Mauricio Macri presented a face of change to world leaders in Davos last month, the first Argentine president to represent the South American country at the World Economic Forum in over a decade. Macri’s efforts to normalize relations with international stakeholders reflect a new direction in policies and international relations that have taken hold since December 2015 when he came to power ending 12 years of Kirchnerist leadership. But his victory, at the head of a coalition of opposition parties from the center-right to the center-left, also represents an exception. It is an exception to what has been a turn to both the left and to non-ideological, or non-programmatic and populist politics, in Latin America in recent years.
The Database of Political Institutions (DPI), currently at the IDB, reveals those shifts in Latin America through numerous variables that code the ideology of governments. It illustrates the predominance of the right in the 1970s , 1980s, and some of the 1990s and then, as a result of disenchantment with the results of reforms under those governments, the rise of leftist — as well as non-programmatic and populist — forces at both the legislative and executive levels.
Consider first the legislatures. These were characterized from the 1970s through part of the 1990s by a vast predominance of conservative leadership. Neoliberal policies, promoting economic liberalization, took root particularly in the 1990s after the failed policies of the previous, lost decade. Neoliberalism aimed at opening up national markets to the world. Right-leaning political ideologies helped advance these neoliberal programs and drive Latin America’s integration into the global economy.
By the turn of the new century, however, a general disenchantment with the results of the reform period, particularly in terms of employment and the continuous existence of high levels of inequality, incited a surge of social movements advocating for social justice. This unrest was reflected in the rise of Mexico’s zapatismo, the movimento dos trabalhadores rurais sem terra (MST) in Brazil and Argentina’s piquetes. It precipitated at the legislative level a decline in right-wing representation and an eventual increase in leftist seats. Most significantly, it led to a rise in non-programmatic parties, which were small, often transitory parties, without an ideological anchor and linked to populist and charismatic leaders.
The reshuffling of forces that resulted can be seen in Figure 1, which is based on the DPI. It shows the political alignments of legislators representing the three main government parties and the principal opposition party in countries throughout Latin America. Three lines shows the share of legislative seats belonging to each political ideology over time, categorically divided into center, right and left. The purple line traces the share of non-programmatic seats in legislatures.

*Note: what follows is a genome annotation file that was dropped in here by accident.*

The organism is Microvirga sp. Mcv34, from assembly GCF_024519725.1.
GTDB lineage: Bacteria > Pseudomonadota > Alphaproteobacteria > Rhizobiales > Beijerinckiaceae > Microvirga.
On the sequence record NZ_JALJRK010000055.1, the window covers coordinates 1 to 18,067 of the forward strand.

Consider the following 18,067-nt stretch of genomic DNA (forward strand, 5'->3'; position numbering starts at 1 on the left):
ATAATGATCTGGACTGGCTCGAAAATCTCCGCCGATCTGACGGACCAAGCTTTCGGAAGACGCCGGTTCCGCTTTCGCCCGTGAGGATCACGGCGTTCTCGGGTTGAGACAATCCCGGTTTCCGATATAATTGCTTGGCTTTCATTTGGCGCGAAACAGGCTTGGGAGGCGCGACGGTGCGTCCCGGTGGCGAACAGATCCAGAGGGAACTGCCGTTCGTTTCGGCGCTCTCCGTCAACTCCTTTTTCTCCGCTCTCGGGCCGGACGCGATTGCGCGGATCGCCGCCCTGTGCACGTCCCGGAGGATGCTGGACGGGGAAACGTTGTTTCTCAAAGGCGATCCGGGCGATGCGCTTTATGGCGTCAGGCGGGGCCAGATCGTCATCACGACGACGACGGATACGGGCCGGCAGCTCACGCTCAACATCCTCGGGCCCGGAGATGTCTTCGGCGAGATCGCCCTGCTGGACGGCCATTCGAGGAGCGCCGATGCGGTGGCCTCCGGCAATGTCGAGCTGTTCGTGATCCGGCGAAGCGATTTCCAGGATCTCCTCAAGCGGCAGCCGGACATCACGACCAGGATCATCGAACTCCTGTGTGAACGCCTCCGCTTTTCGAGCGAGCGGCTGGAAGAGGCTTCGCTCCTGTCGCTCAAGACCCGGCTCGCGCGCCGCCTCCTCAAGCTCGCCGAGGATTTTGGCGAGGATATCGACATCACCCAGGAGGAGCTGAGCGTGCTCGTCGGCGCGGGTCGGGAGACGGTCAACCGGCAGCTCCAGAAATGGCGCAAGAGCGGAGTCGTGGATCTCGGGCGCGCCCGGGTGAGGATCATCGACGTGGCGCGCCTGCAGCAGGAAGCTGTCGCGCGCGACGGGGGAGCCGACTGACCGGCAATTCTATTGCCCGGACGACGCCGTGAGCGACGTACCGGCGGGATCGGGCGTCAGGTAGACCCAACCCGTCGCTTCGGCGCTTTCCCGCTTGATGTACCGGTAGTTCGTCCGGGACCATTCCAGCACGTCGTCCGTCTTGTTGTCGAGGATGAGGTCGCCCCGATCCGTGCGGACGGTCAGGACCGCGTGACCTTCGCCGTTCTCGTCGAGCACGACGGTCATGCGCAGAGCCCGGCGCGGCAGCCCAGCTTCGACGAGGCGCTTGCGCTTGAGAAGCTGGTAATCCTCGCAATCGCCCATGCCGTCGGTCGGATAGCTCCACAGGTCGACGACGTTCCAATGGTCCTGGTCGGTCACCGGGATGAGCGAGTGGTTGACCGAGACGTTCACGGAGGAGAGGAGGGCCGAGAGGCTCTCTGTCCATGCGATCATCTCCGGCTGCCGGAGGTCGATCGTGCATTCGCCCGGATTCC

As can be seen in Figure 1, right-wing representation continued to dominate regional legislatures through the 1980s, until it began to decline in the late 1990s. There is a particular spike in 1993 on the graph coinciding with the victory of the Christian Democratic Party in Chile and the Paraguayan Colorado Party that year. Then there is a decline in right-wing seats, as those of non-programmatic parties rise in the late 1990s and 2000s and leftist parties gain seats, especially after 2004.
Meanwhile, social disillusion with neoliberalism had particular success at the executive level, as a “pink tide” of leftist leaders took office. As seen in Figure 2, the growth of socialism is reflected in Uruguayan Tabaré Vázquez’s rise to power in 2005 as well as in the victory of Evo Morales and the Movimiento al Socialismo (MAS) or Movement to Socialism in Bolivia later that year. These victories marked a reinforcement of the socialist trends which had begun with Hugo Chavez’s 1998 victory in Venezuela. They continued to gain strength during 2006 with the rise to power of Michelle Bachelet and Rafael Correa in Chile and Ecuador respectively, as well as the re-emergence of Daniel Ortega as president of Nicaragua. Álvaro Colom also brought socialism to Guatemala’s government in 2007. Cristina Fernández de Kirchner, who took office that same year in Argentina, extended the wave of populism that lasted over a decade.
What will come now is hard to predict. Macri rode to victory in part by forming a coalition of opposition parties and embracing social justice values. Poverty and inequality remain huge issues in Latin America. Regardless of how the political winds shift, it is hard to imagine the region coming full circle to the alignments of the 1970s and 1980s.
Recent electoral results in Venezuela and Bolivia, along with the decline of Kirchnerismo in Argentina and the Partido dos Trabalhadores (PT) in Brazil, may also mean that citizens are ever more wary of giving too much power to leaders for too long. And it could signify that the region has some underlying transparency and accountability problems that cross the ideological spectrum. Still, as it has been argued before, it will be very difficult to generate long term gains if the region doesn’t have programmatic and long lasting parties that allow for stable and publicly-minded policies.
*Guest Author: Ivana Litaveez is a candidate of the Master of Public Policy and Global Affairs program at the University of British Columbia, with a background in international relations and economics. She has worked as part of a team at the University on the Database of Political Institutions (DPI).
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